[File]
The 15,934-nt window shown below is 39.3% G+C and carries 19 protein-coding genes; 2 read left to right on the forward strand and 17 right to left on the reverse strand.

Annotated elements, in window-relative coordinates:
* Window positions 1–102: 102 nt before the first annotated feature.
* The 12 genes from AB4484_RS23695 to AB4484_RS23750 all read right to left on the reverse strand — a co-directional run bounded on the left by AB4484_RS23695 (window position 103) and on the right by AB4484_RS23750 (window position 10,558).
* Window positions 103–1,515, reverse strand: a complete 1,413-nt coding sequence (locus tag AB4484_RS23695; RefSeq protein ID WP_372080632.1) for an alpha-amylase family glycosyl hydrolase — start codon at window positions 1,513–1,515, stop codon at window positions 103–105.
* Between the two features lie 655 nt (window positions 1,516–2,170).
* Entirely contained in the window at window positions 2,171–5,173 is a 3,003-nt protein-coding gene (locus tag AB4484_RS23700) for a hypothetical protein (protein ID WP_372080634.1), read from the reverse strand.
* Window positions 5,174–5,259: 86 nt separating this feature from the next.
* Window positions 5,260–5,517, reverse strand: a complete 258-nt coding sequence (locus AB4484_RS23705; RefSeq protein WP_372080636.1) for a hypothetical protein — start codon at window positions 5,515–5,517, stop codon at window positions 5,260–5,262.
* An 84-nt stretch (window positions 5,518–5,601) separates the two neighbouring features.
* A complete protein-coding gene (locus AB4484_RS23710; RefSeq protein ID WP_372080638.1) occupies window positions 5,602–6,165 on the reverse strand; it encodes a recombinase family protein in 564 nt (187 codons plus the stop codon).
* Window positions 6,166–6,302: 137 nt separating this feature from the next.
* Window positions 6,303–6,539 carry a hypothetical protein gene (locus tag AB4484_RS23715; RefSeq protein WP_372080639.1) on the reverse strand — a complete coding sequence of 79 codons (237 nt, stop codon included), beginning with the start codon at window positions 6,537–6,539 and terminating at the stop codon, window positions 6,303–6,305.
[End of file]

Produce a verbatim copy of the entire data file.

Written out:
The 15,934-nt window shown below is 39.3% G+C and carries 19 protein-coding genes; 2 read left to right on the forward strand and 17 right to left on the reverse strand.

Annotated elements, in window-relative coordinates:
* Window positions 1–102: 102 nt before the first annotated feature.
* The 12 genes from AB4484_RS23695 to AB4484_RS23750 all read right to left on the reverse strand — a co-directional run bounded on the left by AB4484_RS23695 (window position 103) and on the right by AB4484_RS23750 (window position 10,558).
* Window positions 103–1,515, reverse strand: a complete 1,413-nt coding sequence (locus tag AB4484_RS23695; RefSeq protein ID WP_372080632.1) for an alpha-amylase family glycosyl hydrolase — start codon at window positions 1,513–1,515, stop codon at window positions 103–105.
* Between the two features lie 655 nt (window positions 1,516–2,170).
* Entirely contained in the window at window positions 2,171–5,173 is a 3,003-nt protein-coding gene (locus tag AB4484_RS23700) for a hypothetical protein (protein ID WP_372080634.1), read from the reverse strand.
* Window positions 5,174–5,259: 86 nt separating this feature from the next.
* Window positions 5,260–5,517, reverse strand: a complete 258-nt coding sequence (locus AB4484_RS23705; RefSeq protein WP_372080636.1) for a hypothetical protein — start codon at window positions 5,515–5,517, stop codon at window positions 5,260–5,262.
* An 84-nt stretch (window positions 5,518–5,601) separates the two neighbouring features.
* A complete protein-coding gene (locus AB4484_RS23710; RefSeq protein ID WP_372080638.1) occupies window positions 5,602–6,165 on the reverse strand; it encodes a recombinase family protein in 564 nt (187 codons plus the stop codon).
* Window positions 6,166–6,302: 137 nt separating this feature from the next.
* Window positions 6,303–6,539 carry a hypothetical protein gene (locus tag AB4484_RS23715; RefSeq protein WP_372080639.1) on the reverse strand — a complete coding sequence of 79 codons (237 nt, stop codon included), beginning with the start codon at window positions 6,537–6,539 and terminating at the stop codon, window positions 6,303–6,305.